Conserving the woodlands of central and southern Africa
Africa/Madagascar > Central Africa > Democratic Republic of Congo (Zaïre)
Africa/Madagascar > East Africa > Tanzania
Africa/Madagascar > Southern Africa > Mozambique
Africa/Madagascar > Southern Africa > Namibia
Africa/Madagascar > Southern Africa > Zambia
Africa/Madagascar > Southern Africa > Zimbabwe
Covering much of central and southern Africa, the Miombo ecoregion is an area of 3.6 million km2 ranging across parts of Angola, Botswana, the Democratic Republic of Congo, Malawi, Mozambique, Namibia, South Africa, Tanzania, Zambia and Zimbabwe.
The region is home to a diverse range of wildlife that includes numerous antelopes, giraffes, rhinos, lions and some of the largest populations of elephants in Africa. The word “miombo” is Bantu for the oak-like trees that characterize these central and eastern African woodlands. The region is also a centre of diversity for other tree species; of the 98 major species known in Africa, 86 are found in this area.
Much of the region remains sparsely settled and the resulting human population pressures are minimal, thus leaving large areas of the habitat relatively intact. Future population growth and associated activities, however, are seen as a potential threat. WWF is working on the ground with local communities, organizations and governments in the region to promote the use of natural resources in a more sustainable way, such as through conservation agriculture, sustainable charcoal production and reduction of water pollution from mines and industries. Alternative livelihoods, such as bee keeping, fish breeding and game ranching, are also being researched.
With close to 3.6 million km2 the Miombo ecoregion has a mix of agricultural activities, natural resource based livelihoods and its own share of poverty.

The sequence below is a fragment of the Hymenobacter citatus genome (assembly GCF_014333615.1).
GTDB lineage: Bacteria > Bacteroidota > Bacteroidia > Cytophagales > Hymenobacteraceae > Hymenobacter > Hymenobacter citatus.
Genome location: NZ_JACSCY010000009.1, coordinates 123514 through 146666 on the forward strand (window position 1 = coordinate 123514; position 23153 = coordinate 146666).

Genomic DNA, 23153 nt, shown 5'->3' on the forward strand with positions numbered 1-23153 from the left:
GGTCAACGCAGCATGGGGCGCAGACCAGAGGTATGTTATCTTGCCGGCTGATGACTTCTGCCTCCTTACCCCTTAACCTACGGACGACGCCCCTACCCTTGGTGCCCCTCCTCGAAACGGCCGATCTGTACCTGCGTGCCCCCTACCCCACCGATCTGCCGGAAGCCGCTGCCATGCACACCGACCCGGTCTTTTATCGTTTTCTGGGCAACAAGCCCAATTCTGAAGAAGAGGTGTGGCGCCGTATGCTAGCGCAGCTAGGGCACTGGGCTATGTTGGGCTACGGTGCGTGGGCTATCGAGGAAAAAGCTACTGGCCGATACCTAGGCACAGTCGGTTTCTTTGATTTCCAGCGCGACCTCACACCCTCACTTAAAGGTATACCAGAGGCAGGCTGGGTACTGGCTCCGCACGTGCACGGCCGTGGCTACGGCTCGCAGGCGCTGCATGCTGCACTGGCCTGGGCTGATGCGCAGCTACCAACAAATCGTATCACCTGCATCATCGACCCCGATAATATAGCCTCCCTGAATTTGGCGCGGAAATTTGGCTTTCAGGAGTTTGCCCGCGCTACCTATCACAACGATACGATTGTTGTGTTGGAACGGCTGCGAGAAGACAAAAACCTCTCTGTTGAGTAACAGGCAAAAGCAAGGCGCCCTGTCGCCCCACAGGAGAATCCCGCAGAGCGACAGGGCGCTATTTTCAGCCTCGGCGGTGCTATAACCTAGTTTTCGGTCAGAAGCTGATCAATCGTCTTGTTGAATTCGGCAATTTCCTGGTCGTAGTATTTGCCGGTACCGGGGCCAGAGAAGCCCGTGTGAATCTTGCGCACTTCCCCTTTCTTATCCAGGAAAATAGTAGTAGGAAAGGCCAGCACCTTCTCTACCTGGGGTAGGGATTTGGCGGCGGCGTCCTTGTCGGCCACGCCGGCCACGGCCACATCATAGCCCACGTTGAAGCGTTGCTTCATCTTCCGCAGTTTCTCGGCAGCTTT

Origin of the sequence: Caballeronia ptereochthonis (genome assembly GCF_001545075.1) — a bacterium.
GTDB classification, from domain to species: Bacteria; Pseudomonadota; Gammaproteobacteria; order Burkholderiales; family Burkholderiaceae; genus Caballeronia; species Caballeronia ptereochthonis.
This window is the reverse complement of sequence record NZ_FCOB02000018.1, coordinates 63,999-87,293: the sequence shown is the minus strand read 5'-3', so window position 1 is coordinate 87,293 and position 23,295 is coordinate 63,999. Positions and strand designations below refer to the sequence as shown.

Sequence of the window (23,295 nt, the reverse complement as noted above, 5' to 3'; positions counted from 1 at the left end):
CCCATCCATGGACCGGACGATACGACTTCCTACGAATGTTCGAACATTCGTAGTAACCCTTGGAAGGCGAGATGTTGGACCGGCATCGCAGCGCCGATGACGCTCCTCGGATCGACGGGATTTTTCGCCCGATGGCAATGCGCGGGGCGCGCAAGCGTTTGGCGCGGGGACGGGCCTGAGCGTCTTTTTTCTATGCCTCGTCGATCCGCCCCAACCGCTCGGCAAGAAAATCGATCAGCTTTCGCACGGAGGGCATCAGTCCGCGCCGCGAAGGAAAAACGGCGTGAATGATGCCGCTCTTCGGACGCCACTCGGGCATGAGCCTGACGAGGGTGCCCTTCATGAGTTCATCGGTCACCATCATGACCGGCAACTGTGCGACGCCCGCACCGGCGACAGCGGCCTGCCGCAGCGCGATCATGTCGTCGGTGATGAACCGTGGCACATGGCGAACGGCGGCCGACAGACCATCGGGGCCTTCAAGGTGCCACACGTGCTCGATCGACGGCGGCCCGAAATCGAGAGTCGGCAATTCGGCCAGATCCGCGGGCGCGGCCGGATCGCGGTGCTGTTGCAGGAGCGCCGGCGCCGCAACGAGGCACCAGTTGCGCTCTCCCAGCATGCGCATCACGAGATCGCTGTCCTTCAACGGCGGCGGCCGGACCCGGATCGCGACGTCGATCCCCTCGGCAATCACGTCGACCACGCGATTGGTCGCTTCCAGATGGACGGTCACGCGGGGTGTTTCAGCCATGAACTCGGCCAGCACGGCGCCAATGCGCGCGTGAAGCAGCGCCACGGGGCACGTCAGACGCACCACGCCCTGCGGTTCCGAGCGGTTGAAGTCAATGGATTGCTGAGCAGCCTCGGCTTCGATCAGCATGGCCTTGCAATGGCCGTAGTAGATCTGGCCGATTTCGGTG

The ecoregion is dominated by a woody component whose dynamics can be attributed to 3 interacting disturbance factors: people, fire and wildlife (especially elephants). Anthropogenic activities centre on the partial to complete clearance of woodland, conversion of woodland to cropland, resource extraction and grazing leading to the modification or transformation of the ecosytem.
Land-use change is often the first consequence of population and economic growth and it can be argued that low soil fertility, lack of infrastructure and the presence of diseases have been the main factors preserving Miombo. They are all now subject to change as technological advances and infrastructure improvements are carried out as regional political stability is attained.
At the same time, the ecoregion's human population growth rate remains high and so will the spectre of poverty. The growing population will accelerate the rate of agricultural expansion, as most of the people are too poor to marshal resources with agricultural intensification.
Much of this expansion will be at the expense of the Miombo woodlands and will in the end entrench poverty as well as undermine livelihoods.
- Make people central to conservation and development.
- Increase the local population's participation in poverty alleviation programmes as well as all the facets of sustainability.
- Tackle inequitable and insecure access to woodland goods and services.
- Select economically valuable resources, adding value to natural resources, involving benefit sharing, encouraging sustainable management and together leading to poverty reduction.